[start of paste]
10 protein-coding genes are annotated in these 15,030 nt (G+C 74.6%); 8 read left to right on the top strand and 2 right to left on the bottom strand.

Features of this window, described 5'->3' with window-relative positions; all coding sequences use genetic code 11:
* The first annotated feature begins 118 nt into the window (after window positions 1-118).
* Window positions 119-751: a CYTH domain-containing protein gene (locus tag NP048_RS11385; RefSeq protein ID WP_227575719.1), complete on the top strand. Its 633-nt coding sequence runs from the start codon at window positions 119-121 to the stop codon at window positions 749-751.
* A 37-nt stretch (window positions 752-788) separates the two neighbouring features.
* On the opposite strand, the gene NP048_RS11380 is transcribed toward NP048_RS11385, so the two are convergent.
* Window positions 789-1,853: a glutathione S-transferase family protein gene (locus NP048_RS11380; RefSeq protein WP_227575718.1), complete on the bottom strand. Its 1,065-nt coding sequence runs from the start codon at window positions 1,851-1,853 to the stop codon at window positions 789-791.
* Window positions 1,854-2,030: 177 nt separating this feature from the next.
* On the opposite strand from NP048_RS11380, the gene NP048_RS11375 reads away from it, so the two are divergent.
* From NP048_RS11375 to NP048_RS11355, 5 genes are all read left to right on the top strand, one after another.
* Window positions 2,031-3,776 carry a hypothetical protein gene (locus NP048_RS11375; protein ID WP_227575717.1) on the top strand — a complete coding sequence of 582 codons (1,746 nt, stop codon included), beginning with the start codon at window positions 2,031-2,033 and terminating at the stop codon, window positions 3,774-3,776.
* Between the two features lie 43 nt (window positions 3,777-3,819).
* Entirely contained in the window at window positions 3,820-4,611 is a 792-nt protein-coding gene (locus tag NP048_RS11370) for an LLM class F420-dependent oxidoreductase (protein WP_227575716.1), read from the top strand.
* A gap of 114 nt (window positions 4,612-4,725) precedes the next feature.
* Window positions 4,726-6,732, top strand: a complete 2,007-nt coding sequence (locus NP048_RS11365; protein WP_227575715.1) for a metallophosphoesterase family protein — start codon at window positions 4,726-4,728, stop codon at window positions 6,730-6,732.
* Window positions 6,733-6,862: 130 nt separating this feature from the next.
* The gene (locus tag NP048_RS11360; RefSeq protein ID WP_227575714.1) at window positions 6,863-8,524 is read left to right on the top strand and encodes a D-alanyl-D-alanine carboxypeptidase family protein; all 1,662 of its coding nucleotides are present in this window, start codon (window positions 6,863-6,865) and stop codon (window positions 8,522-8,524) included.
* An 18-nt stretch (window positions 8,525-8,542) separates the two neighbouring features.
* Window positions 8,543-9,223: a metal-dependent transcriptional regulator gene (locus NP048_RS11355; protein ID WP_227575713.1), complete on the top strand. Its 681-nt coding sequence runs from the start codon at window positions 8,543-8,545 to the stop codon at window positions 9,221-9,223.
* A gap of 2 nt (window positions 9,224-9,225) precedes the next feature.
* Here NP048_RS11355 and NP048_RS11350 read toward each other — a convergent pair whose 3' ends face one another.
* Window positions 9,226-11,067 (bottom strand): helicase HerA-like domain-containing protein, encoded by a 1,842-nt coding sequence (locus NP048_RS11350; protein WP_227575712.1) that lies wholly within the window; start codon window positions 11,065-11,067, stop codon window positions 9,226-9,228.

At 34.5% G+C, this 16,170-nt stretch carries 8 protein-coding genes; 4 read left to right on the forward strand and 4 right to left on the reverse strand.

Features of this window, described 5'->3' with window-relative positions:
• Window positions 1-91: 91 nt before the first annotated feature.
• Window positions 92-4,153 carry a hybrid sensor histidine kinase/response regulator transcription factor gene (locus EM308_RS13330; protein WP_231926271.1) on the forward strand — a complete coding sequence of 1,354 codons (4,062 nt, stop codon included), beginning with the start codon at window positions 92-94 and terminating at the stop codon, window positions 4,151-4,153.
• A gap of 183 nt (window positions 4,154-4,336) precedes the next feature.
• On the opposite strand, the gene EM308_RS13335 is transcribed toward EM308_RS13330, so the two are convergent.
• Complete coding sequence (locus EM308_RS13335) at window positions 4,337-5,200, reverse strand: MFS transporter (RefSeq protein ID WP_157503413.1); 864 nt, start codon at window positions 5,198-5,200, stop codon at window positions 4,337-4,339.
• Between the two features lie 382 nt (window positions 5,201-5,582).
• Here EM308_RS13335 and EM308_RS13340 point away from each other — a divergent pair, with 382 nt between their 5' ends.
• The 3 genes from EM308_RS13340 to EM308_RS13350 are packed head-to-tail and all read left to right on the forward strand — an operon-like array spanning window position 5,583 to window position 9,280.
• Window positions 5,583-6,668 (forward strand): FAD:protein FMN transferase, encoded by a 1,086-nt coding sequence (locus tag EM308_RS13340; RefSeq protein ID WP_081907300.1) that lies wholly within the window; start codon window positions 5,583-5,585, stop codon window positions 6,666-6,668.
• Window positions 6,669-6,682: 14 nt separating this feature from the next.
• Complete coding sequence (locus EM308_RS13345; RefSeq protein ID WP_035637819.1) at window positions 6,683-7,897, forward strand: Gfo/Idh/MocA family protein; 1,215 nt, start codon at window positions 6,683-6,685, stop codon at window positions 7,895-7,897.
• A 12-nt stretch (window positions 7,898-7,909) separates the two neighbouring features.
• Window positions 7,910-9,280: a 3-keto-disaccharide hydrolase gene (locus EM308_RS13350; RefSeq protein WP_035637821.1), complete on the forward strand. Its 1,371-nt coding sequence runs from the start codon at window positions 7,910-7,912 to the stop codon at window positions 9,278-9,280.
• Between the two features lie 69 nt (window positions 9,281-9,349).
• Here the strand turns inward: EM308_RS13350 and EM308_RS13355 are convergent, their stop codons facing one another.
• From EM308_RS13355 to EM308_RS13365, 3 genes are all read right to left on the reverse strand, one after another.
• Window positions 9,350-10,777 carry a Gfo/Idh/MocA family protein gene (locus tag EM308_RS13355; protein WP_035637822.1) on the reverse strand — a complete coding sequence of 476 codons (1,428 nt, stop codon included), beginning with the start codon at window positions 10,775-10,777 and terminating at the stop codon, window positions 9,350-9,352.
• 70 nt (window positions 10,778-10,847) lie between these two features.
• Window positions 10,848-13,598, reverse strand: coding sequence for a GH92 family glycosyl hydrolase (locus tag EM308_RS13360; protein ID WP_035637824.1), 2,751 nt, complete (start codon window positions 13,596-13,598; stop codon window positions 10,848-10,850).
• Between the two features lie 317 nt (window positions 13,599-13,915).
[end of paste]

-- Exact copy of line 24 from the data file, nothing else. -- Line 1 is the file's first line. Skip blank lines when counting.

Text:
Features of this window, described 5'->3' with window-relative positions: